bettingroundup041117 Betting roundup

Both sides of betting debate meet in D.C.; Arm wrestling NFL players may face league fines

Twice weekly, we’ll comb through as many articles, tweets and podcasts as we can find related to the world of sports betting and daily fantasy sports, and publish the good stuff here. 

Stumble upon something you think we should include? Email info@bettingtalk.com.

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A key meeting for the possibility of legalized sports betting in the United States happened yesterday.

The legacy of the Professional and Amateur Sports Protection Act (PASPA), the federal sports betting ban enacted in 1992, will be at stake when the Trump administration soon makes its position known in a pending Supreme Court case that features the NCAA, NFL and other professional sports leagues against New Jersey Gov. Chris Christie.

Parties for both sides are scheduled to meet Monday with the U.S. Office of the Solicitor General in Washington, D.C., to discuss the issues. Trump recently nominated Noel Francisco to be the new U.S. solicitor general, the administration’s top Supreme Court lawyer.

The solicitor general’s office will then submit a brief to the Supreme Court, which is expected to decide whether to hear the case by the end of its current term in June.

At stake is whether more states can offer legal sports betting without running afoul of federal law.


A handful of NFL players may have violated the league’s gambling policy by participating in an arm wrestling event.

Participating players could be in violation of the league’s gambling policy and may face fines. League personnel are prohibited from making promotional appearances at casinos or other gambling-related establishments.

“Had we been asked in advance if this was acceptable, we would have indicated that it was in direct violation of the gambling policy,” Joe Lockhart, NFL vice president of communications, told USA Today Sports, which first reported the league’s concern over the event. “No one sought pre-approval.”


Some Las Vegas sportsbooks refunded those who bet Dustin Johnson to win the Masters, but others didn’t.

Dustin Johnson walked to the first tee at Augusta National on Thursday. The fact that he pulled out of the Masters without ever teeing off resulted in some gamblers getting their money back and others losing it either way.

Among the Las Vegas sportsbooks refunding money — taking the belief that the bet is off if the golfer doesn’t play — are Westgate, South Point, Wynn, Golden Nugget and Station Casinos.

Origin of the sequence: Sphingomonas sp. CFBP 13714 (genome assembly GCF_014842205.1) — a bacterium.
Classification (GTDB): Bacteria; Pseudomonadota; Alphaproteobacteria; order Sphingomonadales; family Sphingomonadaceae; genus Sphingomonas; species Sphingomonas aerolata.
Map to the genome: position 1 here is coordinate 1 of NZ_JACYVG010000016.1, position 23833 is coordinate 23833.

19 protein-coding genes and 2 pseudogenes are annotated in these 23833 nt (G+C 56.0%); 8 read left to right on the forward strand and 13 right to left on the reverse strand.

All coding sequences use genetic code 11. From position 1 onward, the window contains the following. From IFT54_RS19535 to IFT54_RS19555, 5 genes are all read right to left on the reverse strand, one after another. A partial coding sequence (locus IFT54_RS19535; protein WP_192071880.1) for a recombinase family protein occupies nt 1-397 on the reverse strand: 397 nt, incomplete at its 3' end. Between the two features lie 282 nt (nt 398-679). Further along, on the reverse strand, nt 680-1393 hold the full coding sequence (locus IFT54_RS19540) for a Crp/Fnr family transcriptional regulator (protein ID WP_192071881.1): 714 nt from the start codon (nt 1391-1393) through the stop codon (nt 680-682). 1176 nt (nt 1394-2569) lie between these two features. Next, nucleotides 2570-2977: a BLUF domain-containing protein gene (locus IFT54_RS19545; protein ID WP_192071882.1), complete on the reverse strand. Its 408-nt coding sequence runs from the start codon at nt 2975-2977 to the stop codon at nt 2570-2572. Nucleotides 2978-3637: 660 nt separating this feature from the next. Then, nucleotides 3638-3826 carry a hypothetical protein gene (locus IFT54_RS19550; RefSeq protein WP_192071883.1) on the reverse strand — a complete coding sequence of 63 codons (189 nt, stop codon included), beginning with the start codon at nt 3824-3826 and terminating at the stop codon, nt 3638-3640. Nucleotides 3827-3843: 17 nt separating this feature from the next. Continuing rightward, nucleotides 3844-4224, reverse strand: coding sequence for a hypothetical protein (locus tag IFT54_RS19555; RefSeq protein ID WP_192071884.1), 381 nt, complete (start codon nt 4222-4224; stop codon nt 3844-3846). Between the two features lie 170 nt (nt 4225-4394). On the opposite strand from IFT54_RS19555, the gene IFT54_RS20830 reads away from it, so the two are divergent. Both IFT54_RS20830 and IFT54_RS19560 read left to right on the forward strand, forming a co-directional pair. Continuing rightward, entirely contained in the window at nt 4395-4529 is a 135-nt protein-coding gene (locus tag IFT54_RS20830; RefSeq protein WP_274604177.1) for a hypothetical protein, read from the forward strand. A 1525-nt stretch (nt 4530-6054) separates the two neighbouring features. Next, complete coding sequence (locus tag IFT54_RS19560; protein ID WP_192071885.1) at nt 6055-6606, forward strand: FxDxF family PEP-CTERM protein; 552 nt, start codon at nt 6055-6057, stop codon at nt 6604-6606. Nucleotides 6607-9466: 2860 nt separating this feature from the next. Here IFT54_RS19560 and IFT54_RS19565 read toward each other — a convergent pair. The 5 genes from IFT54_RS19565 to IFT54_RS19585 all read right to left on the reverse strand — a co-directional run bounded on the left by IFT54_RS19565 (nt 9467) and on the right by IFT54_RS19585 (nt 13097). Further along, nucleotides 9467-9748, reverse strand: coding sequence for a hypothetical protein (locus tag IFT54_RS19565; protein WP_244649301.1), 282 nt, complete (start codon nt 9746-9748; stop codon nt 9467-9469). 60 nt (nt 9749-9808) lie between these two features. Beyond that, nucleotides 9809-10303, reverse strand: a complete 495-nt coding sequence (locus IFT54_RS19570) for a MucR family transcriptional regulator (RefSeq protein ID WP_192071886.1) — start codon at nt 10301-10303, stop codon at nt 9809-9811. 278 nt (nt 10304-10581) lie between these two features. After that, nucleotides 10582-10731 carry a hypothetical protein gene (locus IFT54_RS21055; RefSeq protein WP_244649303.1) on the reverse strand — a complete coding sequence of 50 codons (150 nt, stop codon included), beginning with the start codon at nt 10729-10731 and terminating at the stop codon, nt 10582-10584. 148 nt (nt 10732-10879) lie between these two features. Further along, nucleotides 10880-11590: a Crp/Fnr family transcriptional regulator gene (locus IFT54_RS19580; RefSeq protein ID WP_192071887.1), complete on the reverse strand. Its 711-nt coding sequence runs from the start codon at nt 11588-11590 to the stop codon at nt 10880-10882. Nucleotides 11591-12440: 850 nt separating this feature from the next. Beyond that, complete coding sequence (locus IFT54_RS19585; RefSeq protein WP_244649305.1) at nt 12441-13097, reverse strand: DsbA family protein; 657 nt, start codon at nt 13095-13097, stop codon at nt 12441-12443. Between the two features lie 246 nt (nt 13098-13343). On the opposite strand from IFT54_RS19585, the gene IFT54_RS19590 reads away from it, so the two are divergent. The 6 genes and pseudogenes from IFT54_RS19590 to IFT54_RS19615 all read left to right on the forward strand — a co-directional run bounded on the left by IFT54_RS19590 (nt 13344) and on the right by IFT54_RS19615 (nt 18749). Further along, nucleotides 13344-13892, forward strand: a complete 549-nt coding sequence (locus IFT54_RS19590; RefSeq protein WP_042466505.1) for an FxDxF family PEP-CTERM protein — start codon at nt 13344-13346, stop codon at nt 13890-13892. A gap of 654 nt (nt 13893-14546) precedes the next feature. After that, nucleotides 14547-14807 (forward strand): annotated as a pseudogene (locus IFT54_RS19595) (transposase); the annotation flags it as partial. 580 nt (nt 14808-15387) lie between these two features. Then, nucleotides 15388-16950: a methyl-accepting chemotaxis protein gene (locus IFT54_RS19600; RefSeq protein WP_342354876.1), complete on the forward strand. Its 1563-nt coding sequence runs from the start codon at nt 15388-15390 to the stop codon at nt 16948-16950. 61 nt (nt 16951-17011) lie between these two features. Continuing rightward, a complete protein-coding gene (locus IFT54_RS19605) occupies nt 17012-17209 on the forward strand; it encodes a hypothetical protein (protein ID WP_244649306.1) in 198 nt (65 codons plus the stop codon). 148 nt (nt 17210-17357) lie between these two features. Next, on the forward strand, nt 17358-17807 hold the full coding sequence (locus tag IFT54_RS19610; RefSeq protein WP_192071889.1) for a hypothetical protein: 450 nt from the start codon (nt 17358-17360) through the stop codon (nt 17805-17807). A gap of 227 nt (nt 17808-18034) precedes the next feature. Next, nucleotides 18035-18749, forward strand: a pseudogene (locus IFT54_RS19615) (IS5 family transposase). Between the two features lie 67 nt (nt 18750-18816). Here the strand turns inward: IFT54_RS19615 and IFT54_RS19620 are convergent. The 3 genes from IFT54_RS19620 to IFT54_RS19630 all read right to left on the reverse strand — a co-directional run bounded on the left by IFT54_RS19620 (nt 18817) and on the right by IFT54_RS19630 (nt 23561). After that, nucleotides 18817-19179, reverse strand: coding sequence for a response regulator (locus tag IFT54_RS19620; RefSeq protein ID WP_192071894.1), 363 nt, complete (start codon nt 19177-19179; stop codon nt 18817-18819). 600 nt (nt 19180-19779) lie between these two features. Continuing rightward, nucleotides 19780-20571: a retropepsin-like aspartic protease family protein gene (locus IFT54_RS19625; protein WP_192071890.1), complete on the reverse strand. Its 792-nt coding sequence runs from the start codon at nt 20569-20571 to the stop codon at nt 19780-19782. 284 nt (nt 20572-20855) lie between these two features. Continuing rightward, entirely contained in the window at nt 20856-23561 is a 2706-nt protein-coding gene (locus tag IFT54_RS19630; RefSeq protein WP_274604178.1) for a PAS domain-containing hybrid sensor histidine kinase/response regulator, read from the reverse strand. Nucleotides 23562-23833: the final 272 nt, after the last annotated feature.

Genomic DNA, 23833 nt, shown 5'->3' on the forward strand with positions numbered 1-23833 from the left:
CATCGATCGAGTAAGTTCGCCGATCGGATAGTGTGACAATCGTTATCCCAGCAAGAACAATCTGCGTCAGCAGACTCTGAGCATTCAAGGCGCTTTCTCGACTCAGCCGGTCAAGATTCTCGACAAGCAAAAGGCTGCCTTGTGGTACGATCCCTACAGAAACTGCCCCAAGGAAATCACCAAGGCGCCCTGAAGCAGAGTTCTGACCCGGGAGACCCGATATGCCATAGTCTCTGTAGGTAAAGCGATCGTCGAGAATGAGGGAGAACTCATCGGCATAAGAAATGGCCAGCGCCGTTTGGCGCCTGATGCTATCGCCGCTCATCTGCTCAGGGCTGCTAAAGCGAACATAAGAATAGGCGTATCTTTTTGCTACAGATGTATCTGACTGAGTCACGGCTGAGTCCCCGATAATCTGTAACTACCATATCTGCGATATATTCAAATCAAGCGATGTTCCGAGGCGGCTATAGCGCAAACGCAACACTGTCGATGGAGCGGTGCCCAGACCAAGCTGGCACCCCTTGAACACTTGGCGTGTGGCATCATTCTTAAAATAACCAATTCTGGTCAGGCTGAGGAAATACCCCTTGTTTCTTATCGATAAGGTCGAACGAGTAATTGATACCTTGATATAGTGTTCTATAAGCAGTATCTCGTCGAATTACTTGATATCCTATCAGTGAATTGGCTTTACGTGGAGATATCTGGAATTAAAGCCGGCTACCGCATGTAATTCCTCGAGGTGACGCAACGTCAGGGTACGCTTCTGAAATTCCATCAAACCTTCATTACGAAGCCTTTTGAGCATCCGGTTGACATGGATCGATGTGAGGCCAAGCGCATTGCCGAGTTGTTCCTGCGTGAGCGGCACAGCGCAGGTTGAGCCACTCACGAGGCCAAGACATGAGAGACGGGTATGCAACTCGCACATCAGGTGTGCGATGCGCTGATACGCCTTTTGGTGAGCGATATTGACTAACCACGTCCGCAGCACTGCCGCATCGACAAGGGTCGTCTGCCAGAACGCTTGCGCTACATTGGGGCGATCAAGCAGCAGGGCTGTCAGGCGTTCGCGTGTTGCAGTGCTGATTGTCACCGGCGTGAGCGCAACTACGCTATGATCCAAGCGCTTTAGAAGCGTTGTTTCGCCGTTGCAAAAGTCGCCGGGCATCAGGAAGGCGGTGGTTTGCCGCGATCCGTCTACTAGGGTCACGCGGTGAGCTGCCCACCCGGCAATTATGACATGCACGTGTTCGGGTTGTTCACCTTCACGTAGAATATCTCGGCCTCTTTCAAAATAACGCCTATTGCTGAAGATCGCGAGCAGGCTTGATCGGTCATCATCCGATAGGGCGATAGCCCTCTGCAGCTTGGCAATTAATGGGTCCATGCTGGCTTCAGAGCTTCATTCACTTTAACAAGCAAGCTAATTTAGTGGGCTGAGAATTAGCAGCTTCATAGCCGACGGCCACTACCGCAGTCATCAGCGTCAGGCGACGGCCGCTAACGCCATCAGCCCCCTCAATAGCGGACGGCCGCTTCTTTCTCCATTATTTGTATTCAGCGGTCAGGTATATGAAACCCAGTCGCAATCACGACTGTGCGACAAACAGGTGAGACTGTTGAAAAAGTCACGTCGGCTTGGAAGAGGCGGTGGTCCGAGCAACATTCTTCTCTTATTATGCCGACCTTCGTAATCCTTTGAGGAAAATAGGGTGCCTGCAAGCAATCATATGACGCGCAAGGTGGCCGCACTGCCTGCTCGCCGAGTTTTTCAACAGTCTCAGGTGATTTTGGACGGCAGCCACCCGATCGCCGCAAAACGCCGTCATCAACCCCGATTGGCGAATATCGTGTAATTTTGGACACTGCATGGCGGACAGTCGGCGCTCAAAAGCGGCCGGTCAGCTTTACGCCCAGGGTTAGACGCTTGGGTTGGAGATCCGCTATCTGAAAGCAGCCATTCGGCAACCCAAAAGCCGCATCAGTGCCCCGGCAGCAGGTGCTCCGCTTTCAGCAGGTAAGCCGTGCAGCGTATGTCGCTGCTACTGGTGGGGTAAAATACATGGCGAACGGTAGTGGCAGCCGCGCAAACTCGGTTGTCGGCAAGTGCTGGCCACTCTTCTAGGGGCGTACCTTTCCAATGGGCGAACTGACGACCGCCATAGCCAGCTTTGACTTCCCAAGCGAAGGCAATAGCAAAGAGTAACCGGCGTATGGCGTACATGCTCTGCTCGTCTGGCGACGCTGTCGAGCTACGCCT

Others, including MGM, Boyd Gaming, Caesars, CG Tech and William Hill (the largest Nevada sportsbook operator in terms of number of sportsbooks and market share), told bettors that Johnson’s lack of a single stroke in the year’s first major championship still results in a lost futures bet.

More money was bet on Johnson to win this year’s Masters than any other golfer at multiple Las Vegas sportsbooks.


The Seattle Times interviewed American Gaming Association President Geoff Freeman about the shifting landscape of sports betting for professional sports leagues.

At least, that’s how Geoff Freeman sees it. As president of the American Gaming Association, trade representative — aka lobby group — for the nation’s casino industry, he views the Raiders’ move as confirmation of sports betting having gone mainstream.

“I think it speaks to the mainstream nature of the industry and why you’re seeing greater comfort in working more closely with the industry,’’ Freeman said. “Already, in the case of the NFL, you have 28 of the 32 teams within an hour of an existing casino. And so, the omnipresence of the industry has changed the outlook on the industry.’’

Freeman sees it leading to leagues eventually allowing fans to bet on games directly on websites like NFL.com. And that’s a big deal, especially when you consider Pete Rose remains ineligible for the National Baseball Hall of Fame because he bet on games nearly 30 years ago.


Legal Sports Report posted an article about an online sportsbook that boasts a United States mailing address.

There are many offshore,online sportsbooks that take bets from American customers.

This is well-known, despite the fact that they all operate in the United States illegally. Federal law prevents legal sports betting outside of Nevada.

Almost all of them are not brazen enough to have a real presence in the US, however.

But at least one online sportsbook that is bucking that trend, as a site called MYBookie.ag claims to have an address in Florida.


A bill has been introduced in Illinois to legalize and regulate daily fantasy sports betting in the state.

The legislation’s chief sponsor, Rep. Michael Zalewski, D-Riverside, says the regulations proposed are designed to protect players.

“I think daily fantasy sports continues to be operating in a regulatory vacuum,” Zalewski said. “This has been going on for two or three years now where their sites have operated free and clear of regulatory laws or tax rates.”

The bill would offer protections such as an age restriction of 21, prohibiting employees of the fantasy contest providers from playing, and would require an annual independent audit to ensure providers are complying with the requirements.

Zalewski said that by allowing and taxing daily fantasy sports betting in Illinois, the state could bring in potential revenue to help pay for schools and other services.